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Sullivan City Resident Wants Water Company to Pay Sewage Damages

3 years 7 months 2 days ago Wednesday, January 11 2017 Jan 11, 2017 January 11, 2017 6:08 PM January 11, 2017 in News

SULLIVAN CITY – A Rio Grande Valley woman said her home was damaged after a pipe, property of a local water company, overflowed with sewage water.

Sullivan City resident Nidia Benavides said a foot of sewer water went into her home over the weekend. She said the water went through concrete walls into her floors.

Benavides said she’s been mopping up ever since. She wants to know who’s going to pay for her repairs.

“I’m not going to be liable, because it was not because of me. I am not the responsible person. I am the victim,” she said.

Benavides’ home is not insured.

CHANNEL 5 NEWS dug deeper and learned the pipe in Benavides’ yard is owned by Agua Special Utility District. We reached out to the company several times for answers, unsuccessfully. No one was ever available to speak to us.

An Agua SUD representative did show up at Benavides’ home. She said they explained to her what caused the problem. When we approached them to address her concern, they sped away.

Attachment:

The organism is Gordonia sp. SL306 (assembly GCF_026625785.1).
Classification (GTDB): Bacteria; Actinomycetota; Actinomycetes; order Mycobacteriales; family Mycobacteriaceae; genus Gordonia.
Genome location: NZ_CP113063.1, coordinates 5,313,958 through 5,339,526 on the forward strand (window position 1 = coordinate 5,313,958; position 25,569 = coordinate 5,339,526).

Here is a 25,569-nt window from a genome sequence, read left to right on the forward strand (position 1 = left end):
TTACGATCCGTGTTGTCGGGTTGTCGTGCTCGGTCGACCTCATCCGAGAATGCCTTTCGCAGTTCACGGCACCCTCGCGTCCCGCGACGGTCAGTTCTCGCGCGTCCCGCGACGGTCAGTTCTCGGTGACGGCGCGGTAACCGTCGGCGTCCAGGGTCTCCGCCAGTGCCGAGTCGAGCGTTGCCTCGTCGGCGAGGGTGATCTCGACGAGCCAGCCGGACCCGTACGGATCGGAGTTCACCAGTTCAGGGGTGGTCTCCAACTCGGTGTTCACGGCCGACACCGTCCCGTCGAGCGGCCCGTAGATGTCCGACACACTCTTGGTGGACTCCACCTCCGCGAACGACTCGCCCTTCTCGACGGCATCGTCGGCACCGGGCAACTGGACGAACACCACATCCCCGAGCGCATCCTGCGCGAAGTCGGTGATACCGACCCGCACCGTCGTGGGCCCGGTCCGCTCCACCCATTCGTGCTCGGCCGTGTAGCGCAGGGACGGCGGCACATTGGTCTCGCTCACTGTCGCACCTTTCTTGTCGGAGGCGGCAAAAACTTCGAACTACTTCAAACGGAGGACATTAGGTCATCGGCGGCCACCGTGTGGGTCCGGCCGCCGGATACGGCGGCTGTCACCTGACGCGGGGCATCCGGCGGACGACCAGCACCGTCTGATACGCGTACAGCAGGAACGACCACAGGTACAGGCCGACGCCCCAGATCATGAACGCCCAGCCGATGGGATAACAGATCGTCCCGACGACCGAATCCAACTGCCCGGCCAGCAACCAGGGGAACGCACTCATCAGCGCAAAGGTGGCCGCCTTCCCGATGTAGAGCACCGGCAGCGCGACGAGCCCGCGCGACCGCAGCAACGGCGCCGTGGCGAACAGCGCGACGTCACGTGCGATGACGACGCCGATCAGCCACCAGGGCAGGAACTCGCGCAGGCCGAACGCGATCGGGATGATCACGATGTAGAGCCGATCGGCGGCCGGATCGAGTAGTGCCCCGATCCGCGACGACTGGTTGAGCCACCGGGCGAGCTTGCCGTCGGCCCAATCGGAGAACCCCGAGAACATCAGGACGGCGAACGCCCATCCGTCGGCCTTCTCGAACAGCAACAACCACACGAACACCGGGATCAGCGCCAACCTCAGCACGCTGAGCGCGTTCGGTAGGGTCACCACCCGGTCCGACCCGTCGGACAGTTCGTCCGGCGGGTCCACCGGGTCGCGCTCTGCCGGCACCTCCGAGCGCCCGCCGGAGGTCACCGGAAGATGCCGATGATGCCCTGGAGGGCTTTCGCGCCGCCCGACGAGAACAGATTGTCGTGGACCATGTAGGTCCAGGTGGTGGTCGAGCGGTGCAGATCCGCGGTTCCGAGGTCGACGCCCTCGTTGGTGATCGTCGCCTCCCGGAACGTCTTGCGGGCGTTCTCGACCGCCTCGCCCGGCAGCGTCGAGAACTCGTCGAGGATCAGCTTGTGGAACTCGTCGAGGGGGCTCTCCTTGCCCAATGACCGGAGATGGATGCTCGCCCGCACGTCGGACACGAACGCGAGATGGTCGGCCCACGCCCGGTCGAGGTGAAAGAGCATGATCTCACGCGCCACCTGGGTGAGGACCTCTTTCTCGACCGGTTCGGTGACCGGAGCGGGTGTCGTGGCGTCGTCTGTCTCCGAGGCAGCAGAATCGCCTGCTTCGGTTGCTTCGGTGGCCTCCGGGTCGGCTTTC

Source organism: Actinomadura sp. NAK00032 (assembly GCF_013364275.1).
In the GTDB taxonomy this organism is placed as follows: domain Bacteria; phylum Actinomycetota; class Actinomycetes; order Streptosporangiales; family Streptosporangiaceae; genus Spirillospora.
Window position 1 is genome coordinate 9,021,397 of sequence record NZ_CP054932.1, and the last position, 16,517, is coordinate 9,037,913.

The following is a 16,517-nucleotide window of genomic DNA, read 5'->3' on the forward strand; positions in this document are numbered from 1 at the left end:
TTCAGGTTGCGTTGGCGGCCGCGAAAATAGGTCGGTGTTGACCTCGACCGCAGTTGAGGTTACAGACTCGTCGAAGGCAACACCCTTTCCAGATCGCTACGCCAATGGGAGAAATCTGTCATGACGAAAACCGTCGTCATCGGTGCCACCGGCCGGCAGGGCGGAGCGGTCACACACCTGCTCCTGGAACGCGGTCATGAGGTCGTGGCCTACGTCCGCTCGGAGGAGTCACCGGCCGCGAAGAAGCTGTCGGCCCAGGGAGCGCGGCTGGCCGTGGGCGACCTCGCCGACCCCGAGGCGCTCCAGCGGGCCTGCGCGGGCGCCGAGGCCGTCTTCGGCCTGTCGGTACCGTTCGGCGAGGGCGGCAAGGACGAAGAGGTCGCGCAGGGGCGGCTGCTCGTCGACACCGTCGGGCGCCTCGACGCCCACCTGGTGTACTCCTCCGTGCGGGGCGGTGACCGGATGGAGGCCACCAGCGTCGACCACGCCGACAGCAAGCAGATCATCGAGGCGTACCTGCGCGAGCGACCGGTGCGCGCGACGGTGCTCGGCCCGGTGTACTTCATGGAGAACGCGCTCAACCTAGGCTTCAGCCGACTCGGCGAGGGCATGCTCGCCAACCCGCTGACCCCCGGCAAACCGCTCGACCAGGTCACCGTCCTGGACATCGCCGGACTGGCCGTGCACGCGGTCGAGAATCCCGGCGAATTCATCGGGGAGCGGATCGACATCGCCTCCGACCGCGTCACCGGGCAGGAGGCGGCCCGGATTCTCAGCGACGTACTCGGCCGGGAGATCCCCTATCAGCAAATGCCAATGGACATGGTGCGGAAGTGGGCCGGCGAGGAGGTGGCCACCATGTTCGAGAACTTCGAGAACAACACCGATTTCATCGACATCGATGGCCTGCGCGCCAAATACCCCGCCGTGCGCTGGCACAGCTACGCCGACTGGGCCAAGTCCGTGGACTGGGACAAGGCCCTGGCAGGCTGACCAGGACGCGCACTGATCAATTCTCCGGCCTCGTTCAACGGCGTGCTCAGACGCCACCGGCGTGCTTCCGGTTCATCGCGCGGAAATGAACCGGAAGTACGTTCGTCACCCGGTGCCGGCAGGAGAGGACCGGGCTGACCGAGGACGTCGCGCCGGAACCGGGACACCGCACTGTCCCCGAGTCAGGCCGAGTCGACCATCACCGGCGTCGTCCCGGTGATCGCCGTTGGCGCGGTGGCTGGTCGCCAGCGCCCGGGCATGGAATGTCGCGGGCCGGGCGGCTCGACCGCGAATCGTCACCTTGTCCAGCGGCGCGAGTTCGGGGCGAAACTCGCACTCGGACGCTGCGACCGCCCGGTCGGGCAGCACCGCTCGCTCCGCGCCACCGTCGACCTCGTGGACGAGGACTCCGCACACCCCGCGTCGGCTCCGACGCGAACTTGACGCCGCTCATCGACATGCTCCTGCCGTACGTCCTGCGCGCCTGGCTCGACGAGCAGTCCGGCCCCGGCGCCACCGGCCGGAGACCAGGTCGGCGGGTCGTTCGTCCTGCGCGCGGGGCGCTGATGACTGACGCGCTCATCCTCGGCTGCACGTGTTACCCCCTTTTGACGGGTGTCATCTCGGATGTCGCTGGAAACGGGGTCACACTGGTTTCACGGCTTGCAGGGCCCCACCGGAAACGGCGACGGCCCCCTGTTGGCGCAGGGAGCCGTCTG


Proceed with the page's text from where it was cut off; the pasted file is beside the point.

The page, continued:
Agua SUD did provide the following statement:

“The backup was attributed to a manhole located immediately downstream from her home that was clogged with grease, oil and other foreign objects.”

The statement, however, did not directly respond to Benavides’ request in paying for the damage left by the overflow.

The Sullivan city resident said her home is unavailable until the required repairs can be done. She said she decided to take legal action after meeting with city officials about the problem.

The U.S. Environmental Protection Agency in Texas said it can be dangerous to come in contact with sewage waters.

The agency warned raw sewage contains disease-causing pathogens which can lead to illnesses such as stomach flu, upper respiratory problems or even life-threatening diseases such as cholera, dysentery or Hepatitis B.

The EPA said children, the elderly and those with suppressed immune systems face an added risk of contracting these illnesses.

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